Showing posts from April, 2013

So much more than four walls...

I am into the last unit of the school year.  I will be leaving this classroom at the end of the year and heading off to a new adventure in Germany.  My family and I are incredibly excited.  And busy.  Those of you who teach in international schools know what I mean.  Boxes, forms, contracts, stuff, stuff, stuff....
I will miss this classroom.  I grew immensely as a teacher and a human being.  These kids have taught me so much about learning, playing, knowing, and being in the moment.  Our classroom is so much more than just four walls.   This space has changed a lot over the course of two years.  It feels like a home.  We are all comfortable here, we can share our feelings, celebrate our victories, and reflect on our defeats.
Looking at pictures, the class seems like a mess.  Truth, it is.  It is like a tangle of branches, wrapping itself around an abandoned building.  It is not neat, it is not clean, it is not organized.  To me, it represents the best of thinking in action.  At time…

The Island of Ablai (pt. 14)


The Island of Ablai (Pt 13)


Great Read Aloud: Mrs. Frisby and the Rats of NIMH

Wow.  My students loved this book.

The plot is simple, easy to follow, and linear.  There is a big chunk of the book that is told via a narrated story (flashback), but other than that it unfolds sequentially.  Instead, of plotting the book, we decided that we would visualize the characters and their connections to each other.  The author went to great care to explain how everybody knew everybody else.

It was also great for making inferences.  There was a lot of intrigue in this book, and things left unsaid.  What is the Plan?  What does NIMH stand for?  What will happen to Mrs Frisby's house?  Who was Jonathan, and how did he die?  Who are these rats?  Where did they come from?  The author does a wonderful job of teasing you with pieces of the puzzle, one little piece at a time.  You may or may not find the answers to all of your questions.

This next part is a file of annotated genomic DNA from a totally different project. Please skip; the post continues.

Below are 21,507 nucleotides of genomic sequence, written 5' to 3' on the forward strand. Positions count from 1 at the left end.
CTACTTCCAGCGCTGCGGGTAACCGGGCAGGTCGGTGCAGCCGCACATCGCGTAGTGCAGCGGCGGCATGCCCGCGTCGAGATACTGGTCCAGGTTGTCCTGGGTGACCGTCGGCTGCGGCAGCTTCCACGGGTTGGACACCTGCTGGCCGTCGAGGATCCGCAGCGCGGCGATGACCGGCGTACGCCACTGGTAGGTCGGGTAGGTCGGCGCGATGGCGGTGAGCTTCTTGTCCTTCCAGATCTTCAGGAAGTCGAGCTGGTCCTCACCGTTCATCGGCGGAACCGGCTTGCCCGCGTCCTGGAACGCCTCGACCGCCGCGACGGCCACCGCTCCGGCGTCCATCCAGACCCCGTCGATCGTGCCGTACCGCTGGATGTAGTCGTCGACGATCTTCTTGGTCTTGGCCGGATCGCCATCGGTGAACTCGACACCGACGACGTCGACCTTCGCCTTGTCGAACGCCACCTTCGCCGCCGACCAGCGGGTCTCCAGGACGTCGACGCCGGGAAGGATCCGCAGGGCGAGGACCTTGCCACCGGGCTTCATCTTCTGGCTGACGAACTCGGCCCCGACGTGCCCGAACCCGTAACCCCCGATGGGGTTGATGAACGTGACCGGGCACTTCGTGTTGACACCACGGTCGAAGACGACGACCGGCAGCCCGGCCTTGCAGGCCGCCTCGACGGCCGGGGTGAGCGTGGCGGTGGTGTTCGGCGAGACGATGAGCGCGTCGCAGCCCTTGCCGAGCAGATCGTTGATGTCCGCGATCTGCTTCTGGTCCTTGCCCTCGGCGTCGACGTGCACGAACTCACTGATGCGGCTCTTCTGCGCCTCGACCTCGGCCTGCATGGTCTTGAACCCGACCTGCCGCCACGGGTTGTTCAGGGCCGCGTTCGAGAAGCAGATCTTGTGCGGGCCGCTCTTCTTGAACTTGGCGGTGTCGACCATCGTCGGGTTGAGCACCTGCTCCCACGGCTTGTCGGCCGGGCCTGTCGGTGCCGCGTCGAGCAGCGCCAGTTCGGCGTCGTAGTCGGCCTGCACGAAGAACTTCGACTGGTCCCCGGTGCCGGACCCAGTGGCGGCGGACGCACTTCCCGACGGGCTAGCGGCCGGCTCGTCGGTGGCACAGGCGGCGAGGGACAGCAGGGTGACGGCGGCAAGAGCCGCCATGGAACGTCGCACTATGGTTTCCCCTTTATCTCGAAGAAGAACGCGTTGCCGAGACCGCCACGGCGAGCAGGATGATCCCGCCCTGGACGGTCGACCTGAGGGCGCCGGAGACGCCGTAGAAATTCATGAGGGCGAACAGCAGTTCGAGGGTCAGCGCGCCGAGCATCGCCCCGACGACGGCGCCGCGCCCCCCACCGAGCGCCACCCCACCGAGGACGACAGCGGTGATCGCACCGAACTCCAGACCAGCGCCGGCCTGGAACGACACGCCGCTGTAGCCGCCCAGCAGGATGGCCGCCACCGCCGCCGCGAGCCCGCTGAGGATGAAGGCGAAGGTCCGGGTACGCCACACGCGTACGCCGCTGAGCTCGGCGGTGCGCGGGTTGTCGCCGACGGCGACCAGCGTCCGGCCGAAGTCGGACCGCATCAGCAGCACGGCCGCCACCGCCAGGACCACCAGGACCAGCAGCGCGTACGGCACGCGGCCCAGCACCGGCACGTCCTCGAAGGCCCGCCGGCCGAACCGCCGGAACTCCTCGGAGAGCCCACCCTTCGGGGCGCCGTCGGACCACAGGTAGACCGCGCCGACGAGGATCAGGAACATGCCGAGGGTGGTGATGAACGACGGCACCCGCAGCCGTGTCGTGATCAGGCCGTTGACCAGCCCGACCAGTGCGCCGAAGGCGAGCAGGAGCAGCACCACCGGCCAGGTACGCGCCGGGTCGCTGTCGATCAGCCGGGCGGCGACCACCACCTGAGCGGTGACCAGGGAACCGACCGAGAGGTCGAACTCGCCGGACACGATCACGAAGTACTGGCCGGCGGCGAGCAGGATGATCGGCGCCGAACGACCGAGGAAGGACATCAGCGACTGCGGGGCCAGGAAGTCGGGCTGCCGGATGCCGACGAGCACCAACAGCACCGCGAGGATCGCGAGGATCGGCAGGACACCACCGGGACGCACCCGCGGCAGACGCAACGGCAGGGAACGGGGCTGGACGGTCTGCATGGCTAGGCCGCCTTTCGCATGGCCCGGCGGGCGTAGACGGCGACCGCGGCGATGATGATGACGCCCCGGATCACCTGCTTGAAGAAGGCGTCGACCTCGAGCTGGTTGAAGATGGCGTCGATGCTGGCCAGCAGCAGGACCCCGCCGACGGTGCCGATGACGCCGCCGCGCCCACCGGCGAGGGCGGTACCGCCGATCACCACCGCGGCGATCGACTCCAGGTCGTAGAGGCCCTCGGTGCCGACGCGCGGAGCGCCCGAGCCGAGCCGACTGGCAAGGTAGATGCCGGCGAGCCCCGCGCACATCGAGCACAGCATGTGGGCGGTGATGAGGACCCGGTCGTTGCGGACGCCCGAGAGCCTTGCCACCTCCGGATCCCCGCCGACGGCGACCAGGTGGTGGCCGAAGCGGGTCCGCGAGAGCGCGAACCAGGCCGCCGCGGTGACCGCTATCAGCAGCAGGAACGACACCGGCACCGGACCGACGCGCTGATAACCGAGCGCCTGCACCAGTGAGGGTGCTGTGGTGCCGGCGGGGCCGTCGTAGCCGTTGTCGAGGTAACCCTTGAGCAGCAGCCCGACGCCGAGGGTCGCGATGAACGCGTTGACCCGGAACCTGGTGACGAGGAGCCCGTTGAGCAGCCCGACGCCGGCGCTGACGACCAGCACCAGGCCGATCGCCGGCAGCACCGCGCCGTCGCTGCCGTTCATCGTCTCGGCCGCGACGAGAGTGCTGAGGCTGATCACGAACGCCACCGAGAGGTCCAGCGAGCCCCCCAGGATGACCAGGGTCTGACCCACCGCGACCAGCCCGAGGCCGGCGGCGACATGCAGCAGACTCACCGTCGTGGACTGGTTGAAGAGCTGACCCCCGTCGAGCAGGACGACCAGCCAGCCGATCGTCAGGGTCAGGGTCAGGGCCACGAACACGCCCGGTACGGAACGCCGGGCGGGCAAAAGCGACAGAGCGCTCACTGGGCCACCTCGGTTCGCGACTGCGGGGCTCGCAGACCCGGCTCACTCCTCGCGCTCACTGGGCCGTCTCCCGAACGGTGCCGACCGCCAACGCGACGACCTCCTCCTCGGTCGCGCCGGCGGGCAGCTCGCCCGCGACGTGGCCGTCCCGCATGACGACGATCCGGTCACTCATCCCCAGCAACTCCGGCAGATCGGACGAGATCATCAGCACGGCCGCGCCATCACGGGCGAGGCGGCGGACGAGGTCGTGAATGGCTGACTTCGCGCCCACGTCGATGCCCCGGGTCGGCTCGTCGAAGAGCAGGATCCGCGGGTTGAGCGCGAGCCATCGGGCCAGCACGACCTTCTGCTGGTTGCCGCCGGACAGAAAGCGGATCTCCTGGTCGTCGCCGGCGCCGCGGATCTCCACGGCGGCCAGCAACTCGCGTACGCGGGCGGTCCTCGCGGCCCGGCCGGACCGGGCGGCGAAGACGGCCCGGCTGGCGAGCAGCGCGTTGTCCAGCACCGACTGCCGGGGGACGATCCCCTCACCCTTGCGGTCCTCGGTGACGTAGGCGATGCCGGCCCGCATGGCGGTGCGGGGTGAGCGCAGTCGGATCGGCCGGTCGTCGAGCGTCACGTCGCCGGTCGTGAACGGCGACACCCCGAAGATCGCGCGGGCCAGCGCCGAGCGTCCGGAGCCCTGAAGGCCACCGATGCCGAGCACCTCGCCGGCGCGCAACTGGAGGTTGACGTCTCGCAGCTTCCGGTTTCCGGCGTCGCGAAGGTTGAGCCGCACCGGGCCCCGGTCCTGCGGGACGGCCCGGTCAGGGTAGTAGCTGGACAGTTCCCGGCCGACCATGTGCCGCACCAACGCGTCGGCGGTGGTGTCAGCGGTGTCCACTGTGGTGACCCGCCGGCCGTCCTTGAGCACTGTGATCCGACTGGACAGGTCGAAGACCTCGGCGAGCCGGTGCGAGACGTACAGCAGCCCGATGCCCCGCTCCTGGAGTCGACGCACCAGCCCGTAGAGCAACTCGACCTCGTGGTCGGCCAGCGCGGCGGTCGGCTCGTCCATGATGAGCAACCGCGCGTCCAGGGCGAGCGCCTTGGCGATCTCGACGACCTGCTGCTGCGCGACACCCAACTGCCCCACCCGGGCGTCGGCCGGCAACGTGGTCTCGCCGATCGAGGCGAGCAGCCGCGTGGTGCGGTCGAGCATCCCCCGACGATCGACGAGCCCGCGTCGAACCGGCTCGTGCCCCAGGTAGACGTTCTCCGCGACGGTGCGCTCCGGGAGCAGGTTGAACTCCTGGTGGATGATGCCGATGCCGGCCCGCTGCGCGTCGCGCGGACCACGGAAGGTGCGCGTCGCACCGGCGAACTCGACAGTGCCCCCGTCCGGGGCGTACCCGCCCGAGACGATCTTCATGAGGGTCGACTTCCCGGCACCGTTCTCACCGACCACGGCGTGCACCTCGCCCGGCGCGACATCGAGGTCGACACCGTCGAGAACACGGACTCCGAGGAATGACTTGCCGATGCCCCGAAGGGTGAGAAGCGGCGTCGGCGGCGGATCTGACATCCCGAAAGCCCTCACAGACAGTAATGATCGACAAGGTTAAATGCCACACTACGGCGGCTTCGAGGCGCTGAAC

I love reading a class a book that I have never read before, but I recognize that it can sometimes NOT work.  I have started books that I had …

The Island of Ablai (pt.12)


The Island of Ablai (pt 11)


Fraction Flags

This is a great activity that I found in an academic article by Brent Davis.  It is very wide open, lets kids see different ways to represent and see fractions, and creates some great conversation.  The one thing I noticed, even though some groups were struggling, was how rich their mathematical language was.  The activity put them into a situation where they needed to use the language of fractions without even being aware of it.

1) Class work through
I put a flag on the board (picture the Italian flag but red on the sides and pink in the middle) to start the class and asked how much of the flag was red.  This was easy, they knew it was 2/3.  It was a visual experience that they understood simply.  I asked them if they could show me that answer mathematically.  We came up with 2 ways:

1 - 1/3 = 2/3
1/3 + 1/3 = 2/3

From this we gather that our whole (1) was the entire flag, and the pieces were the fractions.  It may seem like a small detail, but I would argue one of the major problems k…

The Roles and Principles of Creative Leadership

I have just finished Out of our Minds: Learning to be Creative by Sir Ken Robinson.  This is the third time I have read this book, but the first time I have read the second edition.  It is hard to consider this the same book as the first edition.  It was completely re-written and makes a much stronger case.

One of my favorite sections was the section in Chapter 9 on the Roles and Principles of Creative Leadership.  Though many of his ideas are directly taken from business and the corporate world, I see these principles as having great potential in schools.  They occasion a powerful environment for a culture of learning and personal growth.

Principle # 1 - Everyone has creative potential
A school should believe that every member of its community has the potential to be creative, and to contribute creative ideas to the whole.  Students, teachers, administrators  caretakers, parents, grandparents, coaches, etc.  Not only should they all feel that they have creative potential, they should …